On the back of China’s growing demand for red meat, the Chinese Government recently released the National Beef and Sheepmeat Production and Development Plan, in an aim to balance the supply and demand situation and improve self-sufficiency rates for red meat by 2020.
MLA’s summary of the report indicates that the Chinese Government will invest RMB1.7 billion in this project over the next eight years.
According to the report, China’s beef consumption in 2000 totalled 5.13 million tonnes, which rose to 6.53mt in 2010. The volume is expected to grow a further 10pc, to 7.21mt by 2015, with the volume forecast to increase further, to 7.96mt in 2020.
With higher total beef consumption, per capita consumption also rose steadily over the past decade, from 4.04kg in 2000, to 4.87kg in 2010. The report suggests the level of per capita consumption is anticipated to increase to 5.19kg in 2015 and 5.49kg in 2020.
Similar to beef, total sheepmeat consumption is expected to surge to 4.5 million tonnes in 2015 and 5.02 million tonnes in 2020, from 2.65 million tonnes in 2000. Sheepmeat per capita consumption is also estimated to lift to 3.23kg in 2015 and 3.46kg in 2020, compared to 2.09kg in 2000.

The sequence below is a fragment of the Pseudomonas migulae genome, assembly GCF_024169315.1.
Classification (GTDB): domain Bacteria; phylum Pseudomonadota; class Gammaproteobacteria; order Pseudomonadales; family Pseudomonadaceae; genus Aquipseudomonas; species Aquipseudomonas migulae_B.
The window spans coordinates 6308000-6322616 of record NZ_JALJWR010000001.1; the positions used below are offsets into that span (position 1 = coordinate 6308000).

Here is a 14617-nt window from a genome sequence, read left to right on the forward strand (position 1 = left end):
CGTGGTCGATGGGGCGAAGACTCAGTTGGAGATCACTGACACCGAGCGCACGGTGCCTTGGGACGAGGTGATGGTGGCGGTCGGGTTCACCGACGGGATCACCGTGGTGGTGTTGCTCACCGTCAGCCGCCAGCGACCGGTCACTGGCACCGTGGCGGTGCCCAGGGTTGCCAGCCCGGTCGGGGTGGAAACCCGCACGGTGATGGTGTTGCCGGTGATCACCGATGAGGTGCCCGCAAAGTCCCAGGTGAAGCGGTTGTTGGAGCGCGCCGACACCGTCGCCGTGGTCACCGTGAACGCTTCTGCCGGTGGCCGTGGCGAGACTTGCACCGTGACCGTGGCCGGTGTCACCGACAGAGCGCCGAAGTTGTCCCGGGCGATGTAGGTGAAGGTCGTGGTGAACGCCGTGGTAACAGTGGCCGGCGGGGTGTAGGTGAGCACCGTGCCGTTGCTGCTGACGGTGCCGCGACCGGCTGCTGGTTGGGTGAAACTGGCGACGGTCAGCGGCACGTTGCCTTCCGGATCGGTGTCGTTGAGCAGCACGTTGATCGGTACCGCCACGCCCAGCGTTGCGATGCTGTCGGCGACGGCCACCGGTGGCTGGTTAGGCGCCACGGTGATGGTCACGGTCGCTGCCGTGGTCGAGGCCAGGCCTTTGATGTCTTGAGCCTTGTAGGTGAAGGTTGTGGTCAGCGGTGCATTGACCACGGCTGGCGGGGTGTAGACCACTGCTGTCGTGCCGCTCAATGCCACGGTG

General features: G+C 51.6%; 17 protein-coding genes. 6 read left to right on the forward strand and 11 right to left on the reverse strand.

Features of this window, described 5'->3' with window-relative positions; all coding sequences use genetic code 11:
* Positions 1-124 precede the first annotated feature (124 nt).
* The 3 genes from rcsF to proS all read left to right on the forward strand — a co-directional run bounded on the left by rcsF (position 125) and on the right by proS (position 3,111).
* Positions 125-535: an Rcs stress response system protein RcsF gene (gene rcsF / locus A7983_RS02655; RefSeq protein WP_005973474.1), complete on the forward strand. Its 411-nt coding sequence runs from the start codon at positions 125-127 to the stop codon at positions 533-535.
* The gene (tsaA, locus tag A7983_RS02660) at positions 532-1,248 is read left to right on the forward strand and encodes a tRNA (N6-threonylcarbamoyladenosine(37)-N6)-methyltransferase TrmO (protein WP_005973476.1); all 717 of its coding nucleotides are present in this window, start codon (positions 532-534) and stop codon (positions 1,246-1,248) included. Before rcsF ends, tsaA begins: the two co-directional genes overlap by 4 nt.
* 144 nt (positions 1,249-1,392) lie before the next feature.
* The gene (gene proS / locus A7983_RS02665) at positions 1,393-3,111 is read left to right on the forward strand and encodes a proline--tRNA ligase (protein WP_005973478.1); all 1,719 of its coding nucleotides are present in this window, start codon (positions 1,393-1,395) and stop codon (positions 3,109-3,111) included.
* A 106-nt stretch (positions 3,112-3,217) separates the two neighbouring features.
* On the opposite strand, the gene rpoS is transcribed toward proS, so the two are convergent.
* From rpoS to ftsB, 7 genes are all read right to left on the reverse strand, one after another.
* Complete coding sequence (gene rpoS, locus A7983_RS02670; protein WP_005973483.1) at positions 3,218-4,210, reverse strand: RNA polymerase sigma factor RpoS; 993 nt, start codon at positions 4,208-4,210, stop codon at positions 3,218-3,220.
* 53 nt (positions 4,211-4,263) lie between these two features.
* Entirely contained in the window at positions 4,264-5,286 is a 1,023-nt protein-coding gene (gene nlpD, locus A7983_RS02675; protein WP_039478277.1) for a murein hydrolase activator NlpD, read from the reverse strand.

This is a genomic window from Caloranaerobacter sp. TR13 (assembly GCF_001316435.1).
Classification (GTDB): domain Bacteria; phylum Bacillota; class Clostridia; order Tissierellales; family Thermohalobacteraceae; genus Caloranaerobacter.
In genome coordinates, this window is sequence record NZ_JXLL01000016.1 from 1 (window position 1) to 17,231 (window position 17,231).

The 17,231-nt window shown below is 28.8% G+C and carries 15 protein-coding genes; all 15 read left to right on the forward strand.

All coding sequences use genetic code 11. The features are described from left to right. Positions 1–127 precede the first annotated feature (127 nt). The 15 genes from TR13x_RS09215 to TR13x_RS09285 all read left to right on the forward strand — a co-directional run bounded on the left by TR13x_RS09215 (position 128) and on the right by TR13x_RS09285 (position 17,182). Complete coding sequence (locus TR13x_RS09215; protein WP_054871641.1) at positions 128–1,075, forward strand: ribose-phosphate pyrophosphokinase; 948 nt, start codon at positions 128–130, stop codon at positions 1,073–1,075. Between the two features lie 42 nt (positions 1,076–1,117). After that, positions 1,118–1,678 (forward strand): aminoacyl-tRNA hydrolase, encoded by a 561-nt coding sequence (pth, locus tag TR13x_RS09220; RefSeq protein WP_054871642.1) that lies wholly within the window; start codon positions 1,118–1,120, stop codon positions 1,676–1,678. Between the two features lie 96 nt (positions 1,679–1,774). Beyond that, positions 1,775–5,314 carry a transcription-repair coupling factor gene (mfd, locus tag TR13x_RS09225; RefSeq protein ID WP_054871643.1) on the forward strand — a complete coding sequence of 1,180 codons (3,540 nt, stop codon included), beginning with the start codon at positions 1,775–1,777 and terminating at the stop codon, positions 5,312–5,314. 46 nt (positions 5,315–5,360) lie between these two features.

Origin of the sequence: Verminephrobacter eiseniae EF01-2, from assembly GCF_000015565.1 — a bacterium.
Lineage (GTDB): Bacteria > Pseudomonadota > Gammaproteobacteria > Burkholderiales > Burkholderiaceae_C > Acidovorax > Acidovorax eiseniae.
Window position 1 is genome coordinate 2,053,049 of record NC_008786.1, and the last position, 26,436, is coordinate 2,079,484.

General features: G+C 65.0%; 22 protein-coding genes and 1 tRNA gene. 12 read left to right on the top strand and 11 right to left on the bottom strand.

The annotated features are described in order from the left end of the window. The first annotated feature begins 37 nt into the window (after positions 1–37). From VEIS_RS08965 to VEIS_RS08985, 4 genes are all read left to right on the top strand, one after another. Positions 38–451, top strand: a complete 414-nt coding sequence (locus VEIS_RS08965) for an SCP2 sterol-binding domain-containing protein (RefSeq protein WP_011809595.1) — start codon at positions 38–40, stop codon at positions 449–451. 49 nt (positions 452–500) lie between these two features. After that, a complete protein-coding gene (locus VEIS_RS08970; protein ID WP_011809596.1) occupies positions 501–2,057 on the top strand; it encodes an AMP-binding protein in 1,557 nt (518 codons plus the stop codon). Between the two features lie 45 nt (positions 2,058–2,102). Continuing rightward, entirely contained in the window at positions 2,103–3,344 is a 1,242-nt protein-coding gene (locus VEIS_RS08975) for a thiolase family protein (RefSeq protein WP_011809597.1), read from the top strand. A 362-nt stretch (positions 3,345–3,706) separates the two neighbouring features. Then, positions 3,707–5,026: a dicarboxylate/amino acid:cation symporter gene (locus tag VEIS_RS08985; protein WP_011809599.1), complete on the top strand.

The report listed six factors as the main drivers for China’s growing demand for red meat:
- increasing population
- improving living standards
- rising income
- change in diet
- food safety concerns about pork – the most popular meat protein in China; and
- rapid urbanisation
However, it pointed out that domestic red meat supplies in some areas of China are currently low, causing continued rising red meat prices. A decline in national cattle (referring to yellow cattle, water buffalo and Yak) and sheep (including sheep and goat) numbers are indicated as one of the main factors for tight domestic red meat supplies – assisted by rising on farm costs, China’s current production methods, weather constraints and animal disease outbreaks.
The report suggests there was a slight year-on-year decline in the national cattle herd and beef production during 2011 in China, to 103.6 million head (down 3pc on 2010) and 6.48 million tonnes (down 1pc on 2010), respectively.
Through the national project, the Chinese Government aims to achieve 7.17mt of beef production (up 11pc on 2011) by 2015, and rise a further 10pc from 2015, to 7.86mt in 2020.